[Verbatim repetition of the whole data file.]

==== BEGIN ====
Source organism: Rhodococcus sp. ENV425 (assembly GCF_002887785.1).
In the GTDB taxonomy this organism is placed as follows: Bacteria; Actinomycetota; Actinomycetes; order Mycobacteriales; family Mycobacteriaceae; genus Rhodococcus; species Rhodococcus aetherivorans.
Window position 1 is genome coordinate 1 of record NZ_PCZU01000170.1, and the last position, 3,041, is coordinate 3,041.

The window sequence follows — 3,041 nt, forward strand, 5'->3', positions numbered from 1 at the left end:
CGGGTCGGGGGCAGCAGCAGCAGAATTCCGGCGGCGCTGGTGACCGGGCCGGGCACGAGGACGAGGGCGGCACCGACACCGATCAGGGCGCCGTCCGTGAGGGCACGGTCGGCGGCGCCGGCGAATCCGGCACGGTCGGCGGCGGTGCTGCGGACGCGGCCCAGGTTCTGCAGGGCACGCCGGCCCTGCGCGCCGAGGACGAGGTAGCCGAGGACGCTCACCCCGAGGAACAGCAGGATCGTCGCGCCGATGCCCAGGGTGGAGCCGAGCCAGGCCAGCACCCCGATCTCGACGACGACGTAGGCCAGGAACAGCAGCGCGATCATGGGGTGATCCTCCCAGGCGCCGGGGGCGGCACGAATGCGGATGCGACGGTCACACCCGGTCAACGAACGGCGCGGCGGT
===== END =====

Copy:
Source organism: Rhodococcus sp. ENV425 (assembly GCF_002887785.1).
In the GTDB taxonomy this organism is placed as follows: Bacteria; Actinomycetota; Actinomycetes; order Mycobacteriales; family Mycobacteriaceae; genus Rhodococcus; species Rhodococcus aetherivorans.
Window position 1 is genome coordinate 1 of record NZ_PCZU01000170.1, and the last position, 3,041, is coordinate 3,041.

The window sequence follows — 3,041 nt, forward strand, 5'->3', positions numbered from 1 at the left end:
CGGGTCGGGGGCAGCAGCAGCAGAATTCCGGCGGCGCTGGTGACCGGGCCGGGCACGAGGACGAGGGCGGCACCGACACCGATCAGGGCGCCGTCCGTGAGGGCACGGTCGGCGGCGCCGGCGAATCCGGCACGGTCGGCGGCGGTGCTGCGGACGCGGCCCAGGTTCTGCAGGGCACGCCGGCCCTGCGCGCCGAGGACGAGGTAGCCGAGGACGCTCACCCCGAGGAACAGCAGGATCGTCGCGCCGATGCCCAGGGTGGAGCCGAGCCAGGCCAGCACCCCGATCTCGACGACGACGTAGGCCAGGAACAGCAGCGCGATCATGGGGTGATCCTCCCAGGCGCCGGGGGCGGCACGAATGCGGATGCGACGGTCACACCCGGTCAACGAACGGCGCGGCGGT